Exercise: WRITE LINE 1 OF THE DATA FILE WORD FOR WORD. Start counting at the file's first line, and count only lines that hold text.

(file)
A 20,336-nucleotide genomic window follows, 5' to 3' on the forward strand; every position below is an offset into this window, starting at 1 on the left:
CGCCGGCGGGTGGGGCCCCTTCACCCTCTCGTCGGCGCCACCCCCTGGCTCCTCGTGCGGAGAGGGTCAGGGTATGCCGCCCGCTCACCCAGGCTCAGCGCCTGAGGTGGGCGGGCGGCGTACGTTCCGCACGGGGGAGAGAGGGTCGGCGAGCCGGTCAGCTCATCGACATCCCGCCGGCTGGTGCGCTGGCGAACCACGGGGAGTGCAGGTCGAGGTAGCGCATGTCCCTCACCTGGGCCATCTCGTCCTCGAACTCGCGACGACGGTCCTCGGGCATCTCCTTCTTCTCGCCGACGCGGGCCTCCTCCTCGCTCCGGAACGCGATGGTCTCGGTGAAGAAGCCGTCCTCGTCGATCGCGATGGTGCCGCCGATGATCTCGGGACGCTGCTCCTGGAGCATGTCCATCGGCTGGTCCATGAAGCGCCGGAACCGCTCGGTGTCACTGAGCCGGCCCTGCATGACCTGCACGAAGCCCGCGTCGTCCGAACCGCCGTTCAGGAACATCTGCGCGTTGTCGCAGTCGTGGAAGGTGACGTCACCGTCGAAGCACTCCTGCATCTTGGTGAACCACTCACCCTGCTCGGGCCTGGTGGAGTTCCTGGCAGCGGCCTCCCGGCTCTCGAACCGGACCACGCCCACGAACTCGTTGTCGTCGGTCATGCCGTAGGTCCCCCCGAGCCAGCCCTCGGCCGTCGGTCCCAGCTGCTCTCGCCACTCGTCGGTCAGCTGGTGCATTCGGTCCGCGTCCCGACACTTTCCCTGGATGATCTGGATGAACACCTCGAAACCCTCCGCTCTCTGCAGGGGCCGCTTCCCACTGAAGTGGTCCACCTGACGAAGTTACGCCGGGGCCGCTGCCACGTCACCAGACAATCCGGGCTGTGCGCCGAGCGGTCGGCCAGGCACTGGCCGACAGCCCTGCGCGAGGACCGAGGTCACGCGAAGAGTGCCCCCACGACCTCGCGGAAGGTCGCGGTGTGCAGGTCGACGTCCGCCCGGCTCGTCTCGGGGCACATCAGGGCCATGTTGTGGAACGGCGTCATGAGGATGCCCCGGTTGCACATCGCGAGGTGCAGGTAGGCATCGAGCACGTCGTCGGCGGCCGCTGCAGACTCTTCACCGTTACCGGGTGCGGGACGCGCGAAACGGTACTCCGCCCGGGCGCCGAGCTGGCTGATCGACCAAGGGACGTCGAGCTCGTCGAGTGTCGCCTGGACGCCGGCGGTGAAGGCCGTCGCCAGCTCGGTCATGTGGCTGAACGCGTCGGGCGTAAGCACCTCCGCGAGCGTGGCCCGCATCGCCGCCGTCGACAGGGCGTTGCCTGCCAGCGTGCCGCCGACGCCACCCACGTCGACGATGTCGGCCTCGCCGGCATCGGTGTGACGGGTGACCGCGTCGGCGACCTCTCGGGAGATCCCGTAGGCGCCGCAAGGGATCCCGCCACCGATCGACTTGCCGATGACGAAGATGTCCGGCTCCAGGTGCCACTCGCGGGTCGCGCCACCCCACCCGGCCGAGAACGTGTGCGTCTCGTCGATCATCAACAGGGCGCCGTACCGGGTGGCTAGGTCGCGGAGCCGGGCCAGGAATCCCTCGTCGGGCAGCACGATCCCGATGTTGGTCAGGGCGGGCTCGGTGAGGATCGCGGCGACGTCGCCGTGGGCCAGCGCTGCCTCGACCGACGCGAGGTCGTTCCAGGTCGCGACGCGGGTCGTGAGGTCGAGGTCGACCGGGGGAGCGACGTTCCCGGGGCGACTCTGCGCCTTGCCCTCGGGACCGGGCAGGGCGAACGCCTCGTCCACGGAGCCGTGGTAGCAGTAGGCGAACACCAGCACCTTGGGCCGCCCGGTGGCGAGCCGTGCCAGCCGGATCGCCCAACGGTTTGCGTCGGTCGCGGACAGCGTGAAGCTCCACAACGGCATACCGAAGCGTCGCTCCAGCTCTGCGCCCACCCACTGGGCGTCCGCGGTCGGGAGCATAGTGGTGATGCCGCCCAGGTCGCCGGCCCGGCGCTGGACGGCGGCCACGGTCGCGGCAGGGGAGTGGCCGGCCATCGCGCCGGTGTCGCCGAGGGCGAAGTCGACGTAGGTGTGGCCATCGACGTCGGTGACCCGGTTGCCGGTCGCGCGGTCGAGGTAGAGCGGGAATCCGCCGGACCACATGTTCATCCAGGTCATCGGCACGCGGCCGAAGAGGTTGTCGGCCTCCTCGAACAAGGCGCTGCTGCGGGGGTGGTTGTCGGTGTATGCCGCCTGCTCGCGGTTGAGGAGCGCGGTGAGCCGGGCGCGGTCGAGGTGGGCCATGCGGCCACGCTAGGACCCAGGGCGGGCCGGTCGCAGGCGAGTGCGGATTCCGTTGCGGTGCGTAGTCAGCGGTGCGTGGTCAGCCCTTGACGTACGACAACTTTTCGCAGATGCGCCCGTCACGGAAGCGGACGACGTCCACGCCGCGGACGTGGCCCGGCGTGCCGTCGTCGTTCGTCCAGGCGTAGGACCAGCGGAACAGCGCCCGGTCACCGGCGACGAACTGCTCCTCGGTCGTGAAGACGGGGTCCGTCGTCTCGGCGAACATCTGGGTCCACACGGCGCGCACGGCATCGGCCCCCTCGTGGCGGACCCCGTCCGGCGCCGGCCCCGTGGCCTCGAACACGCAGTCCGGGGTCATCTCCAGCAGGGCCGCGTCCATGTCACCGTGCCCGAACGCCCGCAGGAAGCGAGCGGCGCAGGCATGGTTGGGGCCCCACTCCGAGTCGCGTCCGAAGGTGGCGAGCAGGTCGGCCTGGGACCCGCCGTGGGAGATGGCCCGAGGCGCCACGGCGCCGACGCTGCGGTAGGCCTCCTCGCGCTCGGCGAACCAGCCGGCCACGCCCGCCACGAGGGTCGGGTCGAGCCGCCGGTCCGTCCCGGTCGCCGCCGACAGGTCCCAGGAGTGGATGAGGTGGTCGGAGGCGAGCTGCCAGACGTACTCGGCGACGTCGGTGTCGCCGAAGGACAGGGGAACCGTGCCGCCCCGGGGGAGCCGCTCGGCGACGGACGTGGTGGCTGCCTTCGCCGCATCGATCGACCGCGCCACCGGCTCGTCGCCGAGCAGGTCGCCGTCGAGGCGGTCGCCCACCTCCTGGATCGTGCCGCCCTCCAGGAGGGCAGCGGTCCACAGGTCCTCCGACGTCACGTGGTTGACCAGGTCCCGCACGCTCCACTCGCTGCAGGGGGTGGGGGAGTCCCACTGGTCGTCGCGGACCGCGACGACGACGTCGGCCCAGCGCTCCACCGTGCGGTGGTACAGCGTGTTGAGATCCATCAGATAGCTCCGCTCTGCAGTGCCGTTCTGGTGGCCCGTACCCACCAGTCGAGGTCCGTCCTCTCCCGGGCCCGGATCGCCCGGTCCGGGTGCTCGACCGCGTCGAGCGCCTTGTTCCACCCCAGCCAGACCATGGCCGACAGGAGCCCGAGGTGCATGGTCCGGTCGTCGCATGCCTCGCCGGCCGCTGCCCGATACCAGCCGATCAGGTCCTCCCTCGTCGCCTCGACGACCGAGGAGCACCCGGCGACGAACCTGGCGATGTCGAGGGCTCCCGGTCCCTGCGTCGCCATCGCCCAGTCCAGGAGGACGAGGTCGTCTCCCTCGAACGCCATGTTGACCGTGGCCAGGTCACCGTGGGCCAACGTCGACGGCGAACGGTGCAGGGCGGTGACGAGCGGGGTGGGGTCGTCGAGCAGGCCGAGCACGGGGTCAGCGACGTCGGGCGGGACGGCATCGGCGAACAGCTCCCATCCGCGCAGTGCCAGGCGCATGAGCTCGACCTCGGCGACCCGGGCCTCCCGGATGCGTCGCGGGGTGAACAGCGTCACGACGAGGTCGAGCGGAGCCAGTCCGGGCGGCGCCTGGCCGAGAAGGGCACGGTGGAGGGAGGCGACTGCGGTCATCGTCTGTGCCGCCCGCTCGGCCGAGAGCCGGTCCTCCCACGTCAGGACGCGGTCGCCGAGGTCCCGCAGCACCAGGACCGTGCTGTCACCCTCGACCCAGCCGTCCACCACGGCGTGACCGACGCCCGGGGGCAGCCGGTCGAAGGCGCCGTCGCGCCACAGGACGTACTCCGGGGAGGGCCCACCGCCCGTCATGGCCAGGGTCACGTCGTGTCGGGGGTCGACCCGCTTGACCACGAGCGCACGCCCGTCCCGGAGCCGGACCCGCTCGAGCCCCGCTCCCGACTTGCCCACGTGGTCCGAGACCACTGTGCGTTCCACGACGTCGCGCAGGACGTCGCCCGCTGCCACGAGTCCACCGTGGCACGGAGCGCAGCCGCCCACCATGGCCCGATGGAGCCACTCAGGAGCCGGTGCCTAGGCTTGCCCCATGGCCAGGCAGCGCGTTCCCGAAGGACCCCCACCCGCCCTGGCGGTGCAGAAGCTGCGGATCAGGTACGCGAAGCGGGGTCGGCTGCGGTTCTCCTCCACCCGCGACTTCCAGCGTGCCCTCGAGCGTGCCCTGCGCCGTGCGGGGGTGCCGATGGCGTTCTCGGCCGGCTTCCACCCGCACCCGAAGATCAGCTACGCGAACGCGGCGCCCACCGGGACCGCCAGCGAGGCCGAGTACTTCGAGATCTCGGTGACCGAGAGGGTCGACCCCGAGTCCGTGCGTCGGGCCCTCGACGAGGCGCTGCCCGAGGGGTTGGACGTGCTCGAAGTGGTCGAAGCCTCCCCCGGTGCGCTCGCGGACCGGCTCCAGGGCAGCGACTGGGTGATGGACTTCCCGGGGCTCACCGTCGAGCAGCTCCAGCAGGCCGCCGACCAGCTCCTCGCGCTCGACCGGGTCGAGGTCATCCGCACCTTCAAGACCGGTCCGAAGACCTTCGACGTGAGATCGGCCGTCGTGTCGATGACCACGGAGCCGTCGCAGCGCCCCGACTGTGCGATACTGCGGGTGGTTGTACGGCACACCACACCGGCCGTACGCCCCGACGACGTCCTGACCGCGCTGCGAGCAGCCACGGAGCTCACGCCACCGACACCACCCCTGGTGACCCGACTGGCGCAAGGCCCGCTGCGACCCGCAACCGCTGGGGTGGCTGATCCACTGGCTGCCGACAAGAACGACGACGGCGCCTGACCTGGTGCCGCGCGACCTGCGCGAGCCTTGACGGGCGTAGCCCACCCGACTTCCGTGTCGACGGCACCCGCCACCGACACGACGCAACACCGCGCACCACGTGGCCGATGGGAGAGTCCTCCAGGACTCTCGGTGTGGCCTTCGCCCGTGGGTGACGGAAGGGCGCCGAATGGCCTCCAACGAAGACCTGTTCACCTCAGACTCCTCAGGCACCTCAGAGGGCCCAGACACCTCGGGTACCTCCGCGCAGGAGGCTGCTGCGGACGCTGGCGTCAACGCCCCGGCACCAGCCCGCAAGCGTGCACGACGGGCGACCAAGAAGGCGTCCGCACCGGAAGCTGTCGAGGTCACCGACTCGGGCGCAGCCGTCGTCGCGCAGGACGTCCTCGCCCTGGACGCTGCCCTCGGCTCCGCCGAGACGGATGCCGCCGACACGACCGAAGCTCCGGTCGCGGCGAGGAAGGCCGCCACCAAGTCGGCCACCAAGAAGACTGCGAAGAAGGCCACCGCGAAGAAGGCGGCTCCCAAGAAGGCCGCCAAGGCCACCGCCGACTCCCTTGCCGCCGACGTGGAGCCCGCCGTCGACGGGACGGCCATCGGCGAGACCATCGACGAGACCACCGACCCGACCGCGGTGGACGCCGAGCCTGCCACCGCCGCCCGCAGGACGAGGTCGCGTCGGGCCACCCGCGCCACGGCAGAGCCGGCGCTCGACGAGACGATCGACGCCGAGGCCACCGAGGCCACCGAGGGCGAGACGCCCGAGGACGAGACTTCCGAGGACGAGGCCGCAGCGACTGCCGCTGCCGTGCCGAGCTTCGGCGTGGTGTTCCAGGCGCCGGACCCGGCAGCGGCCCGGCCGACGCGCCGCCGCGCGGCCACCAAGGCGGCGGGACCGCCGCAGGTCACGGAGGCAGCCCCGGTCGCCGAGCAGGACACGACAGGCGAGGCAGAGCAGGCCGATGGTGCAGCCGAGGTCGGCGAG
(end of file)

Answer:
A 20,336-nucleotide genomic window follows, 5' to 3' on the forward strand; every position below is an offset into this window, starting at 1 on the left: